I had the same problem, and solutions to prevent those annoying files on the local mounted disk did not work for me.

In the end I have found a suitable solution, which is to periodically search and remove these files on the local mounted disk only. I added a cronjob with the following content:

9 */1 * * * find -x ~ -path /Users/adietz/Library -prune -o -fstype local  -name .DS_Store -print -exec /bin/rm -f -- {} \; >> ~/.cron.log 2>&1

Here is what it means:

  • 9 */1 * * * performs the command every 9 minutes after the hour (so 10:09, 11:09, 12:09, ...)
  • find -x ... -fstype local (optional) Perform the search only on the local mounted file system and ignore any other mounted disk under ~
  • ~ the folder to search (home folder)
  • -path /Users/user/Library -prune -o (optional) expression to NOT look in the Library folder (which might throw Input/Output errors).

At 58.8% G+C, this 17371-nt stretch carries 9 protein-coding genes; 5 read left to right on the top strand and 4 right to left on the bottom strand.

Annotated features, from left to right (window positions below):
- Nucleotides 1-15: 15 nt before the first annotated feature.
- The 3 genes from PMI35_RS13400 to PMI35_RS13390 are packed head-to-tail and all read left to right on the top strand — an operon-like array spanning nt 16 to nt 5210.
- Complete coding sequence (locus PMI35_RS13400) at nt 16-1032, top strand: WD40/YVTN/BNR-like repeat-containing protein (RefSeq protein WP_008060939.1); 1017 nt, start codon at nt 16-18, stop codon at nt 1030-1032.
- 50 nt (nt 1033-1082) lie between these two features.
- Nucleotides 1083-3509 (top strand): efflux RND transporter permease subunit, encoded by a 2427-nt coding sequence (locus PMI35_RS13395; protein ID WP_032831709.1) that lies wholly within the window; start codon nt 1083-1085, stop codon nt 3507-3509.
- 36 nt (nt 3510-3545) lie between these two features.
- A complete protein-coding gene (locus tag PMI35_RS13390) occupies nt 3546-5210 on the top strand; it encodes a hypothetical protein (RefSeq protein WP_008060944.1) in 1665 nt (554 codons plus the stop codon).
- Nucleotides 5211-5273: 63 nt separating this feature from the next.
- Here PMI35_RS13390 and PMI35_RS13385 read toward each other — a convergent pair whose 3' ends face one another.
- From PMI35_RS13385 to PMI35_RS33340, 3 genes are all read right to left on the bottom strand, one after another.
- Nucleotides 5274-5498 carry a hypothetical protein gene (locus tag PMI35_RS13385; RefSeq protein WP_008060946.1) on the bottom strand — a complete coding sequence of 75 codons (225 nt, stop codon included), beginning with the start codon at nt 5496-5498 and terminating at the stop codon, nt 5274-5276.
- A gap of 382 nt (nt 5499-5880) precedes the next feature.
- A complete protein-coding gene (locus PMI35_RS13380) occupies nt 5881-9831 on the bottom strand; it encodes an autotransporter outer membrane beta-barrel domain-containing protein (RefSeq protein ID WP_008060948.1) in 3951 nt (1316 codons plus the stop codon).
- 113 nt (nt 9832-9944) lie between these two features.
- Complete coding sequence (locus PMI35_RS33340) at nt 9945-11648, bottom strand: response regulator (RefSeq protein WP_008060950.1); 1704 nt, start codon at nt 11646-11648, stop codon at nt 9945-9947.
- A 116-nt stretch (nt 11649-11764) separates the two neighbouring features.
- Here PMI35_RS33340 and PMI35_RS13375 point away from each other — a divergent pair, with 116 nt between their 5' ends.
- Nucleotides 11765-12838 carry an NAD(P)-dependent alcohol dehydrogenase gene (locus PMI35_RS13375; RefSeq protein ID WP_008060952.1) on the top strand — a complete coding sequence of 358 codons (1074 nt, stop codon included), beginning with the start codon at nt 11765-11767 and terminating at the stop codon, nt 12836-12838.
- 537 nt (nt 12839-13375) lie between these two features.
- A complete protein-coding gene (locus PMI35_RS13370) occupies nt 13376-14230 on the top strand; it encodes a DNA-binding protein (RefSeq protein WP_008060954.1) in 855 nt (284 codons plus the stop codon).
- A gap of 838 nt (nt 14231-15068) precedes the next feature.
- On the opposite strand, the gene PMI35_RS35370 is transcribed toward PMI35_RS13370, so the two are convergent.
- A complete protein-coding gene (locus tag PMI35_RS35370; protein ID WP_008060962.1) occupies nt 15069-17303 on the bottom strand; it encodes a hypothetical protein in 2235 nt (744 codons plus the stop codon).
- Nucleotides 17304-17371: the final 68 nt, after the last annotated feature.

• -name .DS_Store the file name to look for
  • -print (optional) print a found occurrence
  • -exec /bin/rm -f -- {} \; remove the file
  • >> ~/.cron.log 2>&1 (optional) Adds the output to a file, so you can check that it works, and where the annoying files have been removed

EDIT: apparently no longer works in newer macOS versions

I've made a more efficient script (intended to be run continuously as daemon), it'll do one execution of find at the beginning to wipe already existing files and it'll catch new files in real time via fsevents. So they will be nuked immediately as they are created, and resource usage is very low. AFAIK this is the best possible way to get rid of them without disabling SIP.
Here it is — https://github.com/magicgoose/DS_Store-Kill

  • This suggestion does not work. The files are still created.
    – Alex
    Commented Sep 15, 2020 at 7:01
  • sorry about that. there were several macOS releases since then, and I didn't maintain this script because I quitted using macOS as my primary OS. Commented Oct 13, 2020 at 8:44